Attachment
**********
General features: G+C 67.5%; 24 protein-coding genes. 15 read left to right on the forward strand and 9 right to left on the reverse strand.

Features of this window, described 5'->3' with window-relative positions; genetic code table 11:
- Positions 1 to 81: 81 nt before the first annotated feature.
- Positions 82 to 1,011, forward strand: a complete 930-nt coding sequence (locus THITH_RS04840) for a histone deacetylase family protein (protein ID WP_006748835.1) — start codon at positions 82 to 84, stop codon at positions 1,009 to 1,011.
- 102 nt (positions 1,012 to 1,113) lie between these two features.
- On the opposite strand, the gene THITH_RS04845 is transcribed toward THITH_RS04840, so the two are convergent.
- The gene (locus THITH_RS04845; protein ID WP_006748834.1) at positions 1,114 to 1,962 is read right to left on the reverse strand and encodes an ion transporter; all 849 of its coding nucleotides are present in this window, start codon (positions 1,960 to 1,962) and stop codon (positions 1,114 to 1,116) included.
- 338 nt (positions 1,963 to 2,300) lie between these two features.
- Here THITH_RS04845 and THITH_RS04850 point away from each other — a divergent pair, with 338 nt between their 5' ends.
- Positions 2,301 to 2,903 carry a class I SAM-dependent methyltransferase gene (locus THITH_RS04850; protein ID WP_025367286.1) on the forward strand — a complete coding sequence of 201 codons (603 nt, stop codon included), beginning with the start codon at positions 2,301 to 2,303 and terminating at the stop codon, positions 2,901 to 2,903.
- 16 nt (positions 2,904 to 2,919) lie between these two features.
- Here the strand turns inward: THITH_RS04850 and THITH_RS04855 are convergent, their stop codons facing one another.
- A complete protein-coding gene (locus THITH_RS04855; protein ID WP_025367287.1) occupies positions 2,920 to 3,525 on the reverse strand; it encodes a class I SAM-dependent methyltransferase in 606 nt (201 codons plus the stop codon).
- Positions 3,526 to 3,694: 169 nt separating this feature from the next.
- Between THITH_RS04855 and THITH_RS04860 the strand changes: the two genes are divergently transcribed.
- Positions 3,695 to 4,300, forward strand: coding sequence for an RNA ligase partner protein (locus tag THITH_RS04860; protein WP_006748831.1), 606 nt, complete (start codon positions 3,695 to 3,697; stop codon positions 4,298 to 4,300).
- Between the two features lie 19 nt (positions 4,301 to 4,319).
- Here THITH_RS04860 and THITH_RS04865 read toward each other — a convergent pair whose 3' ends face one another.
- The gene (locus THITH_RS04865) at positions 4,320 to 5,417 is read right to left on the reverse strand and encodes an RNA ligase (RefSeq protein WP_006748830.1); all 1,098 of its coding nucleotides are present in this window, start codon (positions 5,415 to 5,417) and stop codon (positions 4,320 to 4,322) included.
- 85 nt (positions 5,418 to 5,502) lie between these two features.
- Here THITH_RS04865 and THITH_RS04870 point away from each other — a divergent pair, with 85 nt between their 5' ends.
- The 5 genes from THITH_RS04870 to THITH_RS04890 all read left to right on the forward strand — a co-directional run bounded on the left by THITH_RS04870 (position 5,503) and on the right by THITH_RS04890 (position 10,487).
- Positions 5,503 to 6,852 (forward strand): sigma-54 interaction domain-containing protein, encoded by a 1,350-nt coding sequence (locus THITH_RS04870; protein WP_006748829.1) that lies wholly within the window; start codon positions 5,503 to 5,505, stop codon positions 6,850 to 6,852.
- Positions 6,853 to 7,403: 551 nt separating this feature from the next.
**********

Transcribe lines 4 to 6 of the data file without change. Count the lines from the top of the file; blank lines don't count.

- Positions 82 to 1,011, forward strand: a complete 930-nt coding sequence (locus THITH_RS04840) for a histone deacetylase family protein (protein ID WP_006748835.1) — start codon at positions 82 to 84, stop codon at positions 1,009 to 1,011.
- 102 nt (positions 1,012 to 1,113) lie between these two features.
- On the opposite strand, the gene THITH_RS04845 is transcribed toward THITH_RS04840, so the two are convergent.